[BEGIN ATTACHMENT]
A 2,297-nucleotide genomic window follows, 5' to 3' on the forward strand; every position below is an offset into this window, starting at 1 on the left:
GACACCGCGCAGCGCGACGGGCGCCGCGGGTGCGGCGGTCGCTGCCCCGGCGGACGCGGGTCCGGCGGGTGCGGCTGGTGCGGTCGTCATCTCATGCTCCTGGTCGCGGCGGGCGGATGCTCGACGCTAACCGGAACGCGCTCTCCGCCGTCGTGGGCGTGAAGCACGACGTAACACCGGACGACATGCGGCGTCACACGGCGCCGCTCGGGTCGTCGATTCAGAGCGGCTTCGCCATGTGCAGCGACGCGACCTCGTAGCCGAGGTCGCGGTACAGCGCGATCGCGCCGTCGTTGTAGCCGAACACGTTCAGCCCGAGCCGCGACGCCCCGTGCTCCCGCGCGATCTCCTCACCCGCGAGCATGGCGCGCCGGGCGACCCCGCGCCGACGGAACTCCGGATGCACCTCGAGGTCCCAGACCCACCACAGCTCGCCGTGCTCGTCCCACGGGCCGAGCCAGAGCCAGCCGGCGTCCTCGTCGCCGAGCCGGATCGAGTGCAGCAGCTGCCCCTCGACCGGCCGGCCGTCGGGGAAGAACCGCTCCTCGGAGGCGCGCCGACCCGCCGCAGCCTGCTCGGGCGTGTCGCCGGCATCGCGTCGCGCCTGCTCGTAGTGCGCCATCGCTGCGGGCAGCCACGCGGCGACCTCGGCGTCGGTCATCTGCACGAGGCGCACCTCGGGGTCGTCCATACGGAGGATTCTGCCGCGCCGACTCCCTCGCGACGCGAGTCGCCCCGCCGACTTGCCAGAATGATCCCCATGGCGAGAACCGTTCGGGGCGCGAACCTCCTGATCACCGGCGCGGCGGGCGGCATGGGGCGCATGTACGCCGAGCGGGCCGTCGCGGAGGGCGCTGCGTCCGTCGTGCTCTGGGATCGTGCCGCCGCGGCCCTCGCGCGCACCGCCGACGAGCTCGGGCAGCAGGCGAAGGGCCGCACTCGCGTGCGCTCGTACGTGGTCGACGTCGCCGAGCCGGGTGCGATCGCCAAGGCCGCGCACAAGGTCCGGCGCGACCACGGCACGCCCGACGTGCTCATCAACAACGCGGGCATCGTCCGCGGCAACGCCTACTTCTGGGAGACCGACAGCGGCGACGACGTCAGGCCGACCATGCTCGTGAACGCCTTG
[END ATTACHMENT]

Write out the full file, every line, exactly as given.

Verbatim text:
A 2,297-nucleotide genomic window follows, 5' to 3' on the forward strand; every position below is an offset into this window, starting at 1 on the left:
GACACCGCGCAGCGCGACGGGCGCCGCGGGTGCGGCGGTCGCTGCCCCGGCGGACGCGGGTCCGGCGGGTGCGGCTGGTGCGGTCGTCATCTCATGCTCCTGGTCGCGGCGGGCGGATGCTCGACGCTAACCGGAACGCGCTCTCCGCCGTCGTGGGCGTGAAGCACGACGTAACACCGGACGACATGCGGCGTCACACGGCGCCGCTCGGGTCGTCGATTCAGAGCGGCTTCGCCATGTGCAGCGACGCGACCTCGTAGCCGAGGTCGCGGTACAGCGCGATCGCGCCGTCGTTGTAGCCGAACACGTTCAGCCCGAGCCGCGACGCCCCGTGCTCCCGCGCGATCTCCTCACCCGCGAGCATGGCGCGCCGGGCGACCCCGCGCCGACGGAACTCCGGATGCACCTCGAGGTCCCAGACCCACCACAGCTCGCCGTGCTCGTCCCACGGGCCGAGCCAGAGCCAGCCGGCGTCCTCGTCGCCGAGCCGGATCGAGTGCAGCAGCTGCCCCTCGACCGGCCGGCCGTCGGGGAAGAACCGCTCCTCGGAGGCGCGCCGACCCGCCGCAGCCTGCTCGGGCGTGTCGCCGGCATCGCGTCGCGCCTGCTCGTAGTGCGCCATCGCTGCGGGCAGCCACGCGGCGACCTCGGCGTCGGTCATCTGCACGAGGCGCACCTCGGGGTCGTCCATACGGAGGATTCTGCCGCGCCGACTCCCTCGCGACGCGAGTCGCCCCGCCGACTTGCCAGAATGATCCCCATGGCGAGAACCGTTCGGGGCGCGAACCTCCTGATCACCGGCGCGGCGGGCGGCATGGGGCGCATGTACGCCGAGCGGGCCGTCGCGGAGGGCGCTGCGTCCGTCGTGCTCTGGGATCGTGCCGCCGCGGCCCTCGCGCGCACCGCCGACGAGCTCGGGCAGCAGGCGAAGGGCCGCACTCGCGTGCGCTCGTACGTGGTCGACGTCGCCGAGCCGGGTGCGATCGCCAAGGCCGCGCACAAGGTCCGGCGCGACCACGGCACGCCCGACGTGCTCATCAACAACGCGGGCATCGTCCGCGGCAACGCCTACTTCTGGGAGACCGACAGCGGCGACGACGTCAGGCCGACCATGCTCGTGAACGCCTTG